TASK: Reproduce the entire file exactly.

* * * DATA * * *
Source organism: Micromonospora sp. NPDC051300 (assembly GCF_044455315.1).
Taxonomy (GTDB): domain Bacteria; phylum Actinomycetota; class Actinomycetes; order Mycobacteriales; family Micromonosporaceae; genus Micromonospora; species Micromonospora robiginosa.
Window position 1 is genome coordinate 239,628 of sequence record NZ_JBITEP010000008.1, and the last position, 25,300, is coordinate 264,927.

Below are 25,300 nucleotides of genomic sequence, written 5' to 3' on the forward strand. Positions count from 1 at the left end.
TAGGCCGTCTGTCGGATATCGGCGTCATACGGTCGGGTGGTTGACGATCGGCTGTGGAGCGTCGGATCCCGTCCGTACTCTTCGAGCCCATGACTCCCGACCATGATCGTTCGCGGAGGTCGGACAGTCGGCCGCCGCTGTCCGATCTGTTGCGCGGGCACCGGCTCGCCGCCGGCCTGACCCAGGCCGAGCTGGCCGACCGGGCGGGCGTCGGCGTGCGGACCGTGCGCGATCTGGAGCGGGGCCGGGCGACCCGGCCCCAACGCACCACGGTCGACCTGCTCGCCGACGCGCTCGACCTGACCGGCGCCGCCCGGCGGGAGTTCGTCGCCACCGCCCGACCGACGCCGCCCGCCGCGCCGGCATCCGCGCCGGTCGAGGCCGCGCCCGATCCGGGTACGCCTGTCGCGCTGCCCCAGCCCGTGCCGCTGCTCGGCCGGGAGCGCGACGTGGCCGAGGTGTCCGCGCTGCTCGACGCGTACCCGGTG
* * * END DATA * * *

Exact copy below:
Source organism: Micromonospora sp. NPDC051300 (assembly GCF_044455315.1).
Taxonomy (GTDB): domain Bacteria; phylum Actinomycetota; class Actinomycetes; order Mycobacteriales; family Micromonosporaceae; genus Micromonospora; species Micromonospora robiginosa.
Window position 1 is genome coordinate 239,628 of sequence record NZ_JBITEP010000008.1, and the last position, 25,300, is coordinate 264,927.

Below are 25,300 nucleotides of genomic sequence, written 5' to 3' on the forward strand. Positions count from 1 at the left end.
TAGGCCGTCTGTCGGATATCGGCGTCATACGGTCGGGTGGTTGACGATCGGCTGTGGAGCGTCGGATCCCGTCCGTACTCTTCGAGCCCATGACTCCCGACCATGATCGTTCGCGGAGGTCGGACAGTCGGCCGCCGCTGTCCGATCTGTTGCGCGGGCACCGGCTCGCCGCCGGCCTGACCCAGGCCGAGCTGGCCGACCGGGCGGGCGTCGGCGTGCGGACCGTGCGCGATCTGGAGCGGGGCCGGGCGACCCGGCCCCAACGCACCACGGTCGACCTGCTCGCCGACGCGCTCGACCTGACCGGCGCCGCCCGGCGGGAGTTCGTCGCCACCGCCCGACCGACGCCGCCCGCCGCGCCGGCATCCGCGCCGGTCGAGGCCGCGCCCGATCCGGGTACGCCTGTCGCGCTGCCCCAGCCCGTGCCGCTGCTCGGCCGGGAGCGCGACGTGGCCGAGGTGTCCGCGCTGCTCGACGCGTACCCGGTG